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not even have the requisite training and experience even to make judgments. Many scientists have super-specialized: They know more and more about less and less, until ultimately they know everything about nothing. This doesn’t make innovative metaparadigms easy for them.
We have seen this lack of awareness repetitively in the disciplines of Psi and Consciousness Research, for example. This is, at times, particularly ironic, because, with respect, we suggest a feasible unstudied conjecture: This disciplines are so multidisciplinary that few scientists in these specialties have been able to allocate even as much time to study them as they would to a regular bachelor’s degree in a recognized university discipline, such as physics or psychology. This contrasts starkly with other disciplines, perhaps their own original one such as Physics or Psychology or Computer Science or even in English Literature. These same experts would never dare to comment in those specialties unless they had, at minimum, a PhD specializing in the specific area of the discipline being commented on.  
So in disciplines like parapsychology, this might be one reason why the “too wrong to be wrong” level 1 statements of the 11NCR are often particularly inappropriate: The critic should not be commenting at all or recognizing level 6 is more logical: This is outside my discipline, so I don’t understand it or haven’t studied it. Let me suspend judgment. That individual may be perceived as an “open-minded, appropriate skeptic” as opposed to the Level 1 individual who would be the “pseudo-skeptic” who will not evaluate for “feasibility” stopping at the “not falsifiable” level.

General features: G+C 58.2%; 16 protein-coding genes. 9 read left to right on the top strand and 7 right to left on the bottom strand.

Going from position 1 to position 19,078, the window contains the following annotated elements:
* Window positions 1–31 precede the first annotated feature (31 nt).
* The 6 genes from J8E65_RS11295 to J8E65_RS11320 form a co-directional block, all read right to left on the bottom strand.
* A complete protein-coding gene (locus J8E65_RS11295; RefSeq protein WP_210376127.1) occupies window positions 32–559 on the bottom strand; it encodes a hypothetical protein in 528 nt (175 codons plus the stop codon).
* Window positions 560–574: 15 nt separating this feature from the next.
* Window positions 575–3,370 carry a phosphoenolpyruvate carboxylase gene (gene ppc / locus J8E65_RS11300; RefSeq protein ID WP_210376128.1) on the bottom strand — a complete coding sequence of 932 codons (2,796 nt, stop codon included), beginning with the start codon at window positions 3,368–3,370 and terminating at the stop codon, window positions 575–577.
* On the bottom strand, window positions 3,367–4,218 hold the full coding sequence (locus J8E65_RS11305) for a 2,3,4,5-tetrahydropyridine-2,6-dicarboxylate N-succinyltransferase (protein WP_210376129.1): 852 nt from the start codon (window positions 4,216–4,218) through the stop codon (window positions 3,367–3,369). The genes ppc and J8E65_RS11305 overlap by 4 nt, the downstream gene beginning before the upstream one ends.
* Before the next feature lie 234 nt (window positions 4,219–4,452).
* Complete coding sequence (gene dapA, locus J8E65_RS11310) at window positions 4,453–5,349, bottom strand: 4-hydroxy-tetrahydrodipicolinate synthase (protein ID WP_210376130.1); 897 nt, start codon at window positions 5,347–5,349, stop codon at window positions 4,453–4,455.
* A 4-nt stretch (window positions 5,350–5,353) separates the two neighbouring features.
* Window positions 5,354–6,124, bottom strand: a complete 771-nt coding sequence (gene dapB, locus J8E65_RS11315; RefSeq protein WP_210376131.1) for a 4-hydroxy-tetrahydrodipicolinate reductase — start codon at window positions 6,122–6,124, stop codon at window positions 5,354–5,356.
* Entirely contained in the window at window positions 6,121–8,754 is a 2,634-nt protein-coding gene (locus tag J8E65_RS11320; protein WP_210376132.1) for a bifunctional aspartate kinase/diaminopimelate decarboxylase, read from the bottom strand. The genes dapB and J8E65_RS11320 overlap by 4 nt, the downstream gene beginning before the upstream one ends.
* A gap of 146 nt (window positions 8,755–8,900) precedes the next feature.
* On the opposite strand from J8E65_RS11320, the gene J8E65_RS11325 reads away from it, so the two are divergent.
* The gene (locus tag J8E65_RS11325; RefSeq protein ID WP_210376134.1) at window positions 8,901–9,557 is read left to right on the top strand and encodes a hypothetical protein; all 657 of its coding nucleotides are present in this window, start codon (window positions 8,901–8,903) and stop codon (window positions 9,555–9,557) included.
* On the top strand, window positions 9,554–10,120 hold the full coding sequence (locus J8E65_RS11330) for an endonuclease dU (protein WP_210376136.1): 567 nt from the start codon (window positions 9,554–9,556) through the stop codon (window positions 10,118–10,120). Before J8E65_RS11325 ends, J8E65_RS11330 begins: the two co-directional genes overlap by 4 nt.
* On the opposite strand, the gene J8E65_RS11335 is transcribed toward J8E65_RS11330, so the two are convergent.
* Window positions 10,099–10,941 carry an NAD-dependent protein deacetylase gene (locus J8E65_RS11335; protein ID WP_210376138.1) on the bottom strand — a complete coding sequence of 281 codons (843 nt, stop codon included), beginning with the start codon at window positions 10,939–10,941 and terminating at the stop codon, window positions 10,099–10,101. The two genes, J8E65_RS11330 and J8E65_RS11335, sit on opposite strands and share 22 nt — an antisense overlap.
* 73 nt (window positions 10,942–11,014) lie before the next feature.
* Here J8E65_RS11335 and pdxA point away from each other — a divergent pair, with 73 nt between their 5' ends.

Consequently, two questions are raised:  • How would a feasible model that explains all the varied the mechanisms of psi multidimensionally (as has recently been done 12 ) produce change in the perception of psi? •  And would it raise the 11NCR classification up a notch or two or five?
 But on the other hand, and very importantly, some paradigmatic models are simply incorrect and not feasible. And if they were falsifiable, they could be falsified using the correct approaches; yet most times, they are not falsifiable. Such justified rejection would reflect scientific success in maintaining the status quo: What is new, is not necessarily better. The data must support new findings. And the larger and more extreme the data, the stronger the new findings must be: They must be feasible, and not contradicted by the known data. This is why we need to add pieces to the jigsaw puzzle, but the pieces must fit appropriately.   Issue #9: Lower dimensional feasibility, absent falsification (LFAF) 44 It now becomes clear why we’ve proposed LFAF. Because falsifiability is usually limited to only 3S-1t, we proposed LFAF as our new model approach to the philosophy of science. LFAF recognizes that some elements cannot be falsified at this time in 3S-1t, yet there may be ample feasibility evidence in 3S-1t. 8